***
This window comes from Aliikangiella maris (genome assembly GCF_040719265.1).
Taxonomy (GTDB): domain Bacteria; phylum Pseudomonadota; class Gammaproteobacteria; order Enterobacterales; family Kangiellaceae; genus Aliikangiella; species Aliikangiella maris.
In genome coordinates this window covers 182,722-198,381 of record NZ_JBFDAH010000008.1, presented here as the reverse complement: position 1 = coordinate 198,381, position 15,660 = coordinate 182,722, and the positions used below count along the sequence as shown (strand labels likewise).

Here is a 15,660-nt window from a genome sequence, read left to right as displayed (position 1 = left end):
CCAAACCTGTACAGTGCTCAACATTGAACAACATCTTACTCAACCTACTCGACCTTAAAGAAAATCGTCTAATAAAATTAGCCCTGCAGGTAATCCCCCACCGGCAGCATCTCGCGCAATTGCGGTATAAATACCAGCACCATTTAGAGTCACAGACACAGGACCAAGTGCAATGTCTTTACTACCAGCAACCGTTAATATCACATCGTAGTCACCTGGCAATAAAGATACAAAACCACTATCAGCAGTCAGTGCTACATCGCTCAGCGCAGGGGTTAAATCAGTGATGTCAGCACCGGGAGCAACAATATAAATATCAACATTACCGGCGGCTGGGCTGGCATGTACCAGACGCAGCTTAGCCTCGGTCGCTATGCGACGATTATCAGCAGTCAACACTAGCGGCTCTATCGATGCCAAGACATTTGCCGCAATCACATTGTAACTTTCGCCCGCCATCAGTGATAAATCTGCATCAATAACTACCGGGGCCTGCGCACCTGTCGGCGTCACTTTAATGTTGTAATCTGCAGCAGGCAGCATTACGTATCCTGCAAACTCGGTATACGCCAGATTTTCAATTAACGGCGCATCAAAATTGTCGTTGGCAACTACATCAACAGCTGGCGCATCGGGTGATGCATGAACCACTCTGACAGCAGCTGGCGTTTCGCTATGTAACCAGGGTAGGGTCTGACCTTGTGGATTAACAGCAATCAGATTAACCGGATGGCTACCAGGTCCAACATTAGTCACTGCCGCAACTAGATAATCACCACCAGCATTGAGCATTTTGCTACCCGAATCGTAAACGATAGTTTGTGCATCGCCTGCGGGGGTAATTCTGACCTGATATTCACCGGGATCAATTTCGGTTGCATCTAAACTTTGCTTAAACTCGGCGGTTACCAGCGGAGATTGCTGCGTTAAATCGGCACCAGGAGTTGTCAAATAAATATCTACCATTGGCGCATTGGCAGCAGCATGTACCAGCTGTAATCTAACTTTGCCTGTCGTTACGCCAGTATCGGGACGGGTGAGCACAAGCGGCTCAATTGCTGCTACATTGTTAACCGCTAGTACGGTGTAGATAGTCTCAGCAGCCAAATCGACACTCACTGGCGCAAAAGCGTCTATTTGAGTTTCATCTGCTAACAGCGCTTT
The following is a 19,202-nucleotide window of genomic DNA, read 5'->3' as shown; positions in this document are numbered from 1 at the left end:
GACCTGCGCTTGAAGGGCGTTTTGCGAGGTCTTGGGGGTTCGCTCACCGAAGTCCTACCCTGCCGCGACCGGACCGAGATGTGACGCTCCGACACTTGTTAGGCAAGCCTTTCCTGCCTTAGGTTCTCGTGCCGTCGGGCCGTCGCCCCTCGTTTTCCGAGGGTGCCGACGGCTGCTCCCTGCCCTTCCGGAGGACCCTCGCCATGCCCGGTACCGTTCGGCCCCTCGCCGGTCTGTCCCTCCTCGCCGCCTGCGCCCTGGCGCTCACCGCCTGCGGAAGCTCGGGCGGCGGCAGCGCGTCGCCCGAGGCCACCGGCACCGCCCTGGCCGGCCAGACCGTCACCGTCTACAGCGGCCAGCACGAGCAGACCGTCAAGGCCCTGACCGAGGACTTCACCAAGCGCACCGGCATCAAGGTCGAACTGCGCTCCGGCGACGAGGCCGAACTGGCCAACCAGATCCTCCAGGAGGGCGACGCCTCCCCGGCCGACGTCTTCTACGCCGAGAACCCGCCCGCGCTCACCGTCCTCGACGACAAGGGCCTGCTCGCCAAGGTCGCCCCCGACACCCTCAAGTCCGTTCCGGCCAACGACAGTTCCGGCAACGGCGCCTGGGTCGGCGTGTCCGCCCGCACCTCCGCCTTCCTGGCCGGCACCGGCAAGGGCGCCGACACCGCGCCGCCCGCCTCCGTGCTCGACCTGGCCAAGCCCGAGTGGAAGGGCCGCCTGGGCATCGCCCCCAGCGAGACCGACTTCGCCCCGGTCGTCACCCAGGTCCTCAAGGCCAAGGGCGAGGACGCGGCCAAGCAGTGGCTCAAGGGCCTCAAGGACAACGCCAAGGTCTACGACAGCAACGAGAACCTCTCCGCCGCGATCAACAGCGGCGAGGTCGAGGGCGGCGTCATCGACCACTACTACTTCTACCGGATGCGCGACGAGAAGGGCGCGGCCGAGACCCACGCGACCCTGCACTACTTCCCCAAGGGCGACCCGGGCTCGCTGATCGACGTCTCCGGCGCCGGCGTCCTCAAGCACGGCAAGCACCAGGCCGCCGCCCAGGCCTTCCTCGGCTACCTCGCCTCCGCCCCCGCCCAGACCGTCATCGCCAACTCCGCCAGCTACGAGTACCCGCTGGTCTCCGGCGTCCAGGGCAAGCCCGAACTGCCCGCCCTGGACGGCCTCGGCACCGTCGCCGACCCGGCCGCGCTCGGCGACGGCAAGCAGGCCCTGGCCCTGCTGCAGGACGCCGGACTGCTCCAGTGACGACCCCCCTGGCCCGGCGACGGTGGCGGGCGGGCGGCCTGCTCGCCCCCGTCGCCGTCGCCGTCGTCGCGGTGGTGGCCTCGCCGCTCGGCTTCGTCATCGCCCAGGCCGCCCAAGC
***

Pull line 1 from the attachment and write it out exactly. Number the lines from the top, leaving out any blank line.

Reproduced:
This window comes from Aliikangiella maris (genome assembly GCF_040719265.1).